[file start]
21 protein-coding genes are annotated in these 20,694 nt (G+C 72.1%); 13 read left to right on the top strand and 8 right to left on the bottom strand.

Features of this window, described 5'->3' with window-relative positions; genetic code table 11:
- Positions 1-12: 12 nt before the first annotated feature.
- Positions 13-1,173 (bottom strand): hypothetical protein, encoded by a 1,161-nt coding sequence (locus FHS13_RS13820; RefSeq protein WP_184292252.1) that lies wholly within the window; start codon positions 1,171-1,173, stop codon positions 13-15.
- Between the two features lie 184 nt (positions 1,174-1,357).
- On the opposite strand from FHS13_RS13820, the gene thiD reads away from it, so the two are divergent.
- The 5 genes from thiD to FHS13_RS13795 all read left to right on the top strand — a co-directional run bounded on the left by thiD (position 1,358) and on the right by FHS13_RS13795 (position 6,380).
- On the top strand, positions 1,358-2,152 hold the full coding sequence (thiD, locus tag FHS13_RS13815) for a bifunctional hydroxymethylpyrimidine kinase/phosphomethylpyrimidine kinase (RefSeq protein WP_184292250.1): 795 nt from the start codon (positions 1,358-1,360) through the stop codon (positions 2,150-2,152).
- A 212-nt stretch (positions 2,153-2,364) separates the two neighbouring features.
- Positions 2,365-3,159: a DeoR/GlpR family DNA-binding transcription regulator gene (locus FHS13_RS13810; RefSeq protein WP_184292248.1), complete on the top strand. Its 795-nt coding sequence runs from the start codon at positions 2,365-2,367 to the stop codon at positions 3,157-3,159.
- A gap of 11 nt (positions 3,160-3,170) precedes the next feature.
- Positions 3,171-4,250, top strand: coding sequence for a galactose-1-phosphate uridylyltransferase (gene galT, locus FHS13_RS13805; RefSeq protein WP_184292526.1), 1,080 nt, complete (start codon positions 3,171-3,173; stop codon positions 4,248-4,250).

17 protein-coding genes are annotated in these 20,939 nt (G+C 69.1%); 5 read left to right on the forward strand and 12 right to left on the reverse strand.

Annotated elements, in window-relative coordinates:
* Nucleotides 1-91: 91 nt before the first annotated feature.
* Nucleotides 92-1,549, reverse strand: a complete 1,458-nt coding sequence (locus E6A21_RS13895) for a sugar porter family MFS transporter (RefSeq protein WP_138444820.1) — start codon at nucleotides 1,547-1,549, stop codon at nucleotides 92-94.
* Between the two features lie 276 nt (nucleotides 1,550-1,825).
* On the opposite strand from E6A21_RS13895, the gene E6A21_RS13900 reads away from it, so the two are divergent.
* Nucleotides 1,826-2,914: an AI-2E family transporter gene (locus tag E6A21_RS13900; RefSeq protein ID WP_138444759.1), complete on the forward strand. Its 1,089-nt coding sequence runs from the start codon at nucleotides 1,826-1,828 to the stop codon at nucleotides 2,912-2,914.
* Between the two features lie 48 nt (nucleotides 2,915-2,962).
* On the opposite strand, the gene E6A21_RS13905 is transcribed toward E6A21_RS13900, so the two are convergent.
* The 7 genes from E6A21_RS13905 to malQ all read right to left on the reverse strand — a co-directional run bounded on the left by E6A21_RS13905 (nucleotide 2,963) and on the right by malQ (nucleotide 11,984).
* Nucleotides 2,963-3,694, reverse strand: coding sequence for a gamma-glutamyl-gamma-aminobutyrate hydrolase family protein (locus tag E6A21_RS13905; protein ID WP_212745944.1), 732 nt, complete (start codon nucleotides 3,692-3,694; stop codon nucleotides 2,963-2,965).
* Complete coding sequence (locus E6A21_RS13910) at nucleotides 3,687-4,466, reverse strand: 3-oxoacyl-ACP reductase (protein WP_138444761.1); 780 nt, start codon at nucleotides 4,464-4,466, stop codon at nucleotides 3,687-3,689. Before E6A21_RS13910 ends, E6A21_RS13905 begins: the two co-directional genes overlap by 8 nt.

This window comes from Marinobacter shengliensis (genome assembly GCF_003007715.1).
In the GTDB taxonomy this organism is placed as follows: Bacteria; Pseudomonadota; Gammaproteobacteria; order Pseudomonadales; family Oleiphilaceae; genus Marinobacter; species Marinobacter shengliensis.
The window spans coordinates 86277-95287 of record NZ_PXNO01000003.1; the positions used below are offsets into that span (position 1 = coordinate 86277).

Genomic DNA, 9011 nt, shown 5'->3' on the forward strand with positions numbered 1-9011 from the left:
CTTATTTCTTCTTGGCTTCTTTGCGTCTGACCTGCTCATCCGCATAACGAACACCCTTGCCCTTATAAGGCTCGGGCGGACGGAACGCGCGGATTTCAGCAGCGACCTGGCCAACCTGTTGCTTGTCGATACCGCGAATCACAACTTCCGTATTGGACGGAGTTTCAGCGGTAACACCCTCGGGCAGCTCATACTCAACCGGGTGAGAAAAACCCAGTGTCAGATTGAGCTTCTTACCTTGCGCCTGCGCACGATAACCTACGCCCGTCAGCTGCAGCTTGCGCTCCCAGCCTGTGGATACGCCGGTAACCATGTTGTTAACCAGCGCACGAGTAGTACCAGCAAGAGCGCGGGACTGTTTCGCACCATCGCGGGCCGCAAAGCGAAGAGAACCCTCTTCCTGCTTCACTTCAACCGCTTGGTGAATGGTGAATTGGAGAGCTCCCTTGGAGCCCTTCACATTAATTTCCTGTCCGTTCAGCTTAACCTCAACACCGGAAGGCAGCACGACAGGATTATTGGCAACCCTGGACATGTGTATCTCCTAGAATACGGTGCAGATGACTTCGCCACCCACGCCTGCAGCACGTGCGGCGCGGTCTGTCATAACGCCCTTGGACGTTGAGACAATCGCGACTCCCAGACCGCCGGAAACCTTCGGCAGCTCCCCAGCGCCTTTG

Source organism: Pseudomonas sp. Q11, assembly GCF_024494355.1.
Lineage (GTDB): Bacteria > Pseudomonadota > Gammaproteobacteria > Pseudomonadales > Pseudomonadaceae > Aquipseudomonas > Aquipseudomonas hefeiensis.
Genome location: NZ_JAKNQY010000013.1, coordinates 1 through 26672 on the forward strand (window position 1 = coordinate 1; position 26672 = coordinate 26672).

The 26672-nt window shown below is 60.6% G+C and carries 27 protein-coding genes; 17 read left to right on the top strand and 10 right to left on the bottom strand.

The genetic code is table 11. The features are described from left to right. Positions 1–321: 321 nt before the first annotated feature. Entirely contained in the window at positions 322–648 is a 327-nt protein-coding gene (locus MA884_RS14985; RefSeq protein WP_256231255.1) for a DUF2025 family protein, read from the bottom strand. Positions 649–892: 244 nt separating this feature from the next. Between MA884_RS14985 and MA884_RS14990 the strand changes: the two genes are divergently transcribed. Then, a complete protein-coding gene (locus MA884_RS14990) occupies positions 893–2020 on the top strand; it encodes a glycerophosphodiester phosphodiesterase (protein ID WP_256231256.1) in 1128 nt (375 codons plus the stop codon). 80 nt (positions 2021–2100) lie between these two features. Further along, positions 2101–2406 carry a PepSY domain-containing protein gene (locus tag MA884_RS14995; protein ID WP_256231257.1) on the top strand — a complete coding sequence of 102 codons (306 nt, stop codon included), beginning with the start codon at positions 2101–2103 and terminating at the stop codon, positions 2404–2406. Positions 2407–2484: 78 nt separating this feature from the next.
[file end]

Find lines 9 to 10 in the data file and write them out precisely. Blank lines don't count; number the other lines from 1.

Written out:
- A 212-nt stretch (positions 2,153-2,364) separates the two neighbouring features.
- Positions 2,365-3,159: a DeoR/GlpR family DNA-binding transcription regulator gene (locus FHS13_RS13810; RefSeq protein WP_184292248.1), complete on the top strand. Its 795-nt coding sequence runs from the start codon at positions 2,365-2,367 to the stop codon at positions 3,157-3,159.